A majority of Howard County residents support alternative ways to mitigate Ellicott City flooding that do not include removing buildings from the historic town center, according to a new poll financed by a nonprofit preservation group.
The Howard County Voter Poll, conducted by Mason-Dixon Polling and Strategy for Preservation Maryland, found that 74 percent of residents surveyed would support plans that don’t require tearing down buildings — an option that is under consideration by the County Council. Removing buildings would create an open space to deepen and expand the channel for the Tiber River, slowing the flow of floodwaters.
Three months after a May 27 flood caused millions in damage, County Executive Allan Kittleman and Councilman Jon Weinstein proposed demolishing buildings as part of a five-year flood-control plan.
Kittleman and Weinstein issued a statement hours after the poll was released Tuesday, noting “it is hard to take seriously a five-minute poll that tries to explain years of study, analysis and dozens of scenarios that were considered.”
“While we appreciate Preservation Maryland’s mission, our mission first and foremost is to protect lives,” the statement said. “We will make our decision because it’s the best way to do that and to ensure a vibrant and thriving Ellicott City for centuries to come.”
The poll also found that 43 percent of respondents do not believe the county should spend $50 million on a plan that would likely leave 4 to 6 feet of water during a catastrophic flood. The five-year plan was modeled on a deadly 2016 flood that pushed 6 to 8 feet of water onto lower Main Street. The plan also includes removing two buildings from the middle of Main Street to widen the Hudson River bend and razing seven residential buildings to expand a channel on the western side of the historic district that is prone to flooding.
Thirty-six percent of those surveyed do not believe the county should divert money from the county’s contingency fund, technology infrastructure upgrades, construction of a fire station on Route 1 and improvements to the East Columbia Library Athletic Field to pay for the project.
The county anticipates between $20 million and $30 million in state and federal funding for the $50 million plan, according to Paul Milton, an aide to the county executive. The county plans to submit data to the Federal Emergency Management Agency for “reimbursement of restoration projects, as well as preparing to submit for several grant opportunities,” said Milton in an email.
“If our experience with the July 2016 flood is any indication, the reimbursement process will be on-going for several years,” Milton wrote. “At the same time, County Executive Kittleman and others have had multiple conversations with state officials and are optimistic some funding could be awarded as early as this fiscal year with continuing discussions about future years.”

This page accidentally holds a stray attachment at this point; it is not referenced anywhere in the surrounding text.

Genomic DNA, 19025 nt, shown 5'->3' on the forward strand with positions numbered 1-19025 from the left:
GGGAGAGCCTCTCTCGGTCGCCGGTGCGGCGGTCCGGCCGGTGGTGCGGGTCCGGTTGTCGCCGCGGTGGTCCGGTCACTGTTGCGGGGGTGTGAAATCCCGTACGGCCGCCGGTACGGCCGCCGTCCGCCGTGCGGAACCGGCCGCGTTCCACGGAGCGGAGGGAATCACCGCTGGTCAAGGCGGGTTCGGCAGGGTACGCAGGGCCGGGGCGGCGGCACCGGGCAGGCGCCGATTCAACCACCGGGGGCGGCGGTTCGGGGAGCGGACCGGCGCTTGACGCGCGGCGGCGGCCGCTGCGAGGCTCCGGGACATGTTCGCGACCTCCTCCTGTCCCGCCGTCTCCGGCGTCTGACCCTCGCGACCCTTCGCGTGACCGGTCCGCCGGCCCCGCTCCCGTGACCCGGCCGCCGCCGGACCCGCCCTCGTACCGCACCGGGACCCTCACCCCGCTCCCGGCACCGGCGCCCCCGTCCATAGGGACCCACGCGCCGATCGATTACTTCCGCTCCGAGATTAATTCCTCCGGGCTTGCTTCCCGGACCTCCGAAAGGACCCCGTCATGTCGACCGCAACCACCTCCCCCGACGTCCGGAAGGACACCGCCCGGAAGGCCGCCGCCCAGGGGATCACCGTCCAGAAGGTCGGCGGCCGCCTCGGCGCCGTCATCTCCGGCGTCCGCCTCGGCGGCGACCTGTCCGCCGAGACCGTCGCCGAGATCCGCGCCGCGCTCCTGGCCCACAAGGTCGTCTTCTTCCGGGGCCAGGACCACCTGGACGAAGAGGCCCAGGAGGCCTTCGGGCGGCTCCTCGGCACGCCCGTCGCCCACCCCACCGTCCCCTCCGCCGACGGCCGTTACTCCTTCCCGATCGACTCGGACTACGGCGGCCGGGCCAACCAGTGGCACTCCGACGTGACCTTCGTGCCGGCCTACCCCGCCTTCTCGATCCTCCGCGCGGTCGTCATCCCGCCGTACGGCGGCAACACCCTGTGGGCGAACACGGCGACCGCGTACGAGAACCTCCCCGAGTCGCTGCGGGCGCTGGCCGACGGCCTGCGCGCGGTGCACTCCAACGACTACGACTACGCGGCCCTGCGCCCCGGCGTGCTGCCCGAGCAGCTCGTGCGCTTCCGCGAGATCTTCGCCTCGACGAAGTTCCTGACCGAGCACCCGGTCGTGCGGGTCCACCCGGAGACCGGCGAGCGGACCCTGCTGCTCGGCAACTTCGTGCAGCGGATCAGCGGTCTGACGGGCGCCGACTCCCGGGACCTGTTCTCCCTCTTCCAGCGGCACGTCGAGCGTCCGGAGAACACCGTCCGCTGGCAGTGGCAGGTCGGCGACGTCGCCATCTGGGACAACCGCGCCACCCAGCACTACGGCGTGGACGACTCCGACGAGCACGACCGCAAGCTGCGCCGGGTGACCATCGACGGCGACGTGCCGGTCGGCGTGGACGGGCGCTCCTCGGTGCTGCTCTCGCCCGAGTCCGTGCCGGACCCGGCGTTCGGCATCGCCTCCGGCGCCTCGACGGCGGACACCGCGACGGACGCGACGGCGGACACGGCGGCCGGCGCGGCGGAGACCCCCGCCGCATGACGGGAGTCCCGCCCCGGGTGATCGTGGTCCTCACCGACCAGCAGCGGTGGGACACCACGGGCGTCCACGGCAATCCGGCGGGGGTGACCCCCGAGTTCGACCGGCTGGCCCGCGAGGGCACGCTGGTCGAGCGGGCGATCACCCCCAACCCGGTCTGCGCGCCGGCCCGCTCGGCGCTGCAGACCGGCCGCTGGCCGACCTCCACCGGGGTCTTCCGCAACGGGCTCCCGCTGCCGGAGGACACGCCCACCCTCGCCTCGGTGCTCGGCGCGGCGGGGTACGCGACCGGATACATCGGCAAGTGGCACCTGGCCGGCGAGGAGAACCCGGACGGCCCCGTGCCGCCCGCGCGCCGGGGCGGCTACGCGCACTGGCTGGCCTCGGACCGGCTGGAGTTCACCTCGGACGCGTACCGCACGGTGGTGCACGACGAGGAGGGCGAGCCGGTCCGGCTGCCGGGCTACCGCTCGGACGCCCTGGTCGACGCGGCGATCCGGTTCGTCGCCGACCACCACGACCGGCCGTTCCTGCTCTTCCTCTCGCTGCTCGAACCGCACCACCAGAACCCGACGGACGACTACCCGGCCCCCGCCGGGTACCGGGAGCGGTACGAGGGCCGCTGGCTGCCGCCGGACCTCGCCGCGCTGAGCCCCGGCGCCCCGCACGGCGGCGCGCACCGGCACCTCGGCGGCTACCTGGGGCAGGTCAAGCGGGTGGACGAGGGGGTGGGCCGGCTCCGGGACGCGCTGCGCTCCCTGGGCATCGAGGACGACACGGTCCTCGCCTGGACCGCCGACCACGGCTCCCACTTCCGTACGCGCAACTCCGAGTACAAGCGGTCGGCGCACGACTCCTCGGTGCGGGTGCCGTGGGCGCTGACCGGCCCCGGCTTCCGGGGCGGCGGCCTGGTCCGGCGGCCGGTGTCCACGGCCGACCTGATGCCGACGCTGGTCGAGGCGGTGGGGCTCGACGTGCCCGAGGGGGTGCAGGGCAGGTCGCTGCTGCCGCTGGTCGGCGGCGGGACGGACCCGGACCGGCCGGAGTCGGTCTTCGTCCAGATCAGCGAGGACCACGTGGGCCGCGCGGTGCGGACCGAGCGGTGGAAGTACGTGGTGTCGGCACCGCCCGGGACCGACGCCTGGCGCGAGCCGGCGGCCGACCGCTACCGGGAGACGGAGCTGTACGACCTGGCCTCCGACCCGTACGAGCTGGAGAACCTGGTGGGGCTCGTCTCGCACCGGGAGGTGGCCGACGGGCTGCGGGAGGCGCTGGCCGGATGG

The poll’s findings are in contrast with comments during a County Council hearing last week where an overwhelming number of residents urged council members to back bills that would fund the five-year flood mitigation plan.
“Our primary concern is life safety in the historic district,” said Nicholas Redding, executive director of Preservation Maryland.
“The plan that’s being presented changes the very fabric and nature of a historic community and still leaves 4 to 6 feet of water on Main Street during a flood. That’s not safe,” he said. Preservation Maryland represents nearly 500 Howard County donors and supporters, he said.
Preservation Maryland in August proposed creating a state park instead of removing the 10 buildings from lower Main Street. The buildings could be “cleared of internal features prone to flood damage, and flood resistant exhibits or panels could be installed to create a compelling tourism asset and education experience to market,” said the special report. Sixty-four percent of those surveyed supported exploring this plan, the poll said.
The National Trust for Historic Preservation last week gave the Baltimore-based nonprofit a $5,000 grant for an engineer to review the current flood mitigation plans. The group plans to see the review before council members vote on the funding plan on are expected Oct. 1.
The five-year plan also requires approval from the county’s Historic Preservation Commission and county executive.
Engineering firm McCormick Taylor in a 2016 study proposed creating two tunnels in the historic district to redirect water away from downtown. Redding in an interview said this plan should be explored.
Deputy Director of Public Works Mark DeLuca said during a Monday work session this plan is only effective when the Patapsco River stays at a low level.
“[This plan] was so much more expensive and so much more uncertain and would take so much more time,” said DeLuca.
The Mason Dixon survey was conducted between Sept. 17 and Sept. 19 and was based on 625 random phone interviews with registered voters — all of whom said they were likely to vote in the November election. Pollsters said the margin of error is plus or minus 4 percentage points.